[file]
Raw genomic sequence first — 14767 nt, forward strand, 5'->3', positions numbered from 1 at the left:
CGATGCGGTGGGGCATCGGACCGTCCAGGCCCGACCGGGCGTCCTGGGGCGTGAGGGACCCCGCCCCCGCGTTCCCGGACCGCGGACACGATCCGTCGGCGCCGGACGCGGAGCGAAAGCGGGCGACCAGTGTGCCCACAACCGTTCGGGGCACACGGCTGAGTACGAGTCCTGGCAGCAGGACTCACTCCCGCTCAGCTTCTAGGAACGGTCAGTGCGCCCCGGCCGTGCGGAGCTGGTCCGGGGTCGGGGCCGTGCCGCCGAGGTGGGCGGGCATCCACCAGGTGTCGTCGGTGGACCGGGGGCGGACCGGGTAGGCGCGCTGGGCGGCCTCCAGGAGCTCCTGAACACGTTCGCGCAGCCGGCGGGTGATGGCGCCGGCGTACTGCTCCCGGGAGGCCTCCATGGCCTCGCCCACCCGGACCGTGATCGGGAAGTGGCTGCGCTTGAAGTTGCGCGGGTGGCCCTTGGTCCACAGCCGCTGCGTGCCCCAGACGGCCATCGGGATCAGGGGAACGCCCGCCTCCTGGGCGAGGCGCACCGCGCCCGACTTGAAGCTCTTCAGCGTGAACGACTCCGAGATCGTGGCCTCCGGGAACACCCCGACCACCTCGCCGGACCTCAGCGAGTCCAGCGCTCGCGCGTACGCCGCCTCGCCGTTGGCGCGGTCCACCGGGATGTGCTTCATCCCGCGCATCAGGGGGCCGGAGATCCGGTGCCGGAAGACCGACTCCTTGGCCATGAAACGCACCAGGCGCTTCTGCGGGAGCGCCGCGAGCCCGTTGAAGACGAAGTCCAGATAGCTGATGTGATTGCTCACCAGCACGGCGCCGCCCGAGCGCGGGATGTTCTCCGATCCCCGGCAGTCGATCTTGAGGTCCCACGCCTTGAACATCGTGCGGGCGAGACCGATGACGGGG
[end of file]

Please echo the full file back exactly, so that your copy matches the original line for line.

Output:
Raw genomic sequence first — 14767 nt, forward strand, 5'->3', positions numbered from 1 at the left:
CGATGCGGTGGGGCATCGGACCGTCCAGGCCCGACCGGGCGTCCTGGGGCGTGAGGGACCCCGCCCCCGCGTTCCCGGACCGCGGACACGATCCGTCGGCGCCGGACGCGGAGCGAAAGCGGGCGACCAGTGTGCCCACAACCGTTCGGGGCACACGGCTGAGTACGAGTCCTGGCAGCAGGACTCACTCCCGCTCAGCTTCTAGGAACGGTCAGTGCGCCCCGGCCGTGCGGAGCTGGTCCGGGGTCGGGGCCGTGCCGCCGAGGTGGGCGGGCATCCACCAGGTGTCGTCGGTGGACCGGGGGCGGACCGGGTAGGCGCGCTGGGCGGCCTCCAGGAGCTCCTGAACACGTTCGCGCAGCCGGCGGGTGATGGCGCCGGCGTACTGCTCCCGGGAGGCCTCCATGGCCTCGCCCACCCGGACCGTGATCGGGAAGTGGCTGCGCTTGAAGTTGCGCGGGTGGCCCTTGGTCCACAGCCGCTGCGTGCCCCAGACGGCCATCGGGATCAGGGGAACGCCCGCCTCCTGGGCGAGGCGCACCGCGCCCGACTTGAAGCTCTTCAGCGTGAACGACTCCGAGATCGTGGCCTCCGGGAACACCCCGACCACCTCGCCGGACCTCAGCGAGTCCAGCGCTCGCGCGTACGCCGCCTCGCCGTTGGCGCGGTCCACCGGGATGTGCTTCATCCCGCGCATCAGGGGGCCGGAGATCCGGTGCCGGAAGACCGACTCCTTGGCCATGAAACGCACCAGGCGCTTCTGCGGGAGCGCCGCGAGCCCGTTGAAGACGAAGTCCAGATAGCTGATGTGATTGCTCACCAGCACGGCGCCGCCCGAGCGCGGGATGTTCTCCGATCCCCGGCAGTCGATCTTGAGGTCCCACGCCTTGAACATCGTGCGGGCGAGACCGATGACGGGG